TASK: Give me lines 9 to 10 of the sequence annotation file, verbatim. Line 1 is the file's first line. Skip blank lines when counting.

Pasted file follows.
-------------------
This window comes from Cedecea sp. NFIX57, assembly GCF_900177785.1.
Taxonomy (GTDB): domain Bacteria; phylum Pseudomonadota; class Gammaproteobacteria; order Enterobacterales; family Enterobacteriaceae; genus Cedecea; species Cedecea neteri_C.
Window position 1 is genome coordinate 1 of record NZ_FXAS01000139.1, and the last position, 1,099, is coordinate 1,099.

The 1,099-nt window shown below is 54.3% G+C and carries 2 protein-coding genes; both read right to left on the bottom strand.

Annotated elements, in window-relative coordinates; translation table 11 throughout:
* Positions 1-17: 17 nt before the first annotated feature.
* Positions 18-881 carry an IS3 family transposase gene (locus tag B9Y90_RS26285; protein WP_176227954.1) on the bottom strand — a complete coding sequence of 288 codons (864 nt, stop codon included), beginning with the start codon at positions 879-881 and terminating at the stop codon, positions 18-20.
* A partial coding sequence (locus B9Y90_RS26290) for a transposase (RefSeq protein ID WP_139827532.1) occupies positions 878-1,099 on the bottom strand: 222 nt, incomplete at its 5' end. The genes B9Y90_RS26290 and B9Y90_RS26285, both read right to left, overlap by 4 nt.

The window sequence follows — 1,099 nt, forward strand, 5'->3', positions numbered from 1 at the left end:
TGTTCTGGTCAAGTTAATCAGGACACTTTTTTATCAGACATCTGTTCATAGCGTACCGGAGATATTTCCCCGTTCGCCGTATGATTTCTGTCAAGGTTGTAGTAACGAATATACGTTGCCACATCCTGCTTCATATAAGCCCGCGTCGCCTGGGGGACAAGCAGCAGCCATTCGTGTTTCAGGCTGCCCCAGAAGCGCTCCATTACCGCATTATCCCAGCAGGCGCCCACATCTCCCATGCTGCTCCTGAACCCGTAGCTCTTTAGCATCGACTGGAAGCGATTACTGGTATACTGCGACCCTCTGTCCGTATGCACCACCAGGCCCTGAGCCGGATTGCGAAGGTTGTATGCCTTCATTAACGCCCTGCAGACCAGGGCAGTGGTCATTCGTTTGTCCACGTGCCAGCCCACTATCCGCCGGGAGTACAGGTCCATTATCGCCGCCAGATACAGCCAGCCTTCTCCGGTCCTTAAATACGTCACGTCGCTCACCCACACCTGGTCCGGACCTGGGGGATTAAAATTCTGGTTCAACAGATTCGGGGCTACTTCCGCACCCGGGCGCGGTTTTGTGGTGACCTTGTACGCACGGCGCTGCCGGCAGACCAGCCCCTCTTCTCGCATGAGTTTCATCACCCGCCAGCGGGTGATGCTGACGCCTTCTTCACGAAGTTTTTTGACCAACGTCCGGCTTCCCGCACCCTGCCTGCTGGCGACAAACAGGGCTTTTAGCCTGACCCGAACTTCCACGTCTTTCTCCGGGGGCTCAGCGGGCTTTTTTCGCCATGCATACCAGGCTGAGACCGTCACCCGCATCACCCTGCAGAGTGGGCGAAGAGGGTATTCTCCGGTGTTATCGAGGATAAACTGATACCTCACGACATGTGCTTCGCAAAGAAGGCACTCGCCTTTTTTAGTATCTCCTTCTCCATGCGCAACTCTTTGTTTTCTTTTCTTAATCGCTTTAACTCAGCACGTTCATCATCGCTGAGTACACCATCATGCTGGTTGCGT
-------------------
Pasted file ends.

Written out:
The window sequence follows — 1,099 nt, forward strand, 5'->3', positions numbered from 1 at the left end:
TGTTCTGGTCAAGTTAATCAGGACACTTTTTTATCAGACATCTGTTCATAGCGTACCGGAGATATTTCCCCGTTCGCCGTATGATTTCTGTCAAGGTTGTAGTAACGAATATACGTTGCCACATCCTGCTTCATATAAGCCCGCGTCGCCTGGGGGACAAGCAGCAGCCATTCGTGTTTCAGGCTGCCCCAGAAGCGCTCCATTACCGCATTATCCCAGCAGGCGCCCACATCTCCCATGCTGCTCCTGAACCCGTAGCTCTTTAGCATCGACTGGAAGCGATTACTGGTATACTGCGACCCTCTGTCCGTATGCACCACCAGGCCCTGAGCCGGATTGCGAAGGTTGTATGCCTTCATTAACGCCCTGCAGACCAGGGCAGTGGTCATTCGTTTGTCCACGTGCCAGCCCACTATCCGCCGGGAGTACAGGTCCATTATCGCCGCCAGATACAGCCAGCCTTCTCCGGTCCTTAAATACGTCACGTCGCTCACCCACACCTGGTCCGGACCTGGGGGATTAAAATTCTGGTTCAACAGATTCGGGGCTACTTCCGCACCCGGGCGCGGTTTTGTGGTGACCTTGTACGCACGGCGCTGCCGGCAGACCAGCCCCTCTTCTCGCATGAGTTTCATCACCCGCCAGCGGGTGATGCTGACGCCTTCTTCACGAAGTTTTTTGACCAACGTCCGGCTTCCCGCACCCTGCCTGCTGGCGACAAACAGGGCTTTTAGCCTGACCCGAACTTCCACGTCTTTCTCCGGGGGCTCAGCGGGCTTTTTTCGCCATGCATACCAGGCTGAGACCGTCACCCGCATCACCCTGCAGAGTGGGCGAAGAGGGTATTCTCCGGTGTTATCGAGGATAAACTGATACCTCACGACATGTGCTTCGCAAAGAAGGCACTCGCCTTTTTTAGTATCTCCTTCTCCATGCGCAACTCTTTGTTTTCTTTTCTTAATCGCTTTAACTCAGCACGTTCATCATCGCTGAGTACACCATCATGCTGGTTGCGT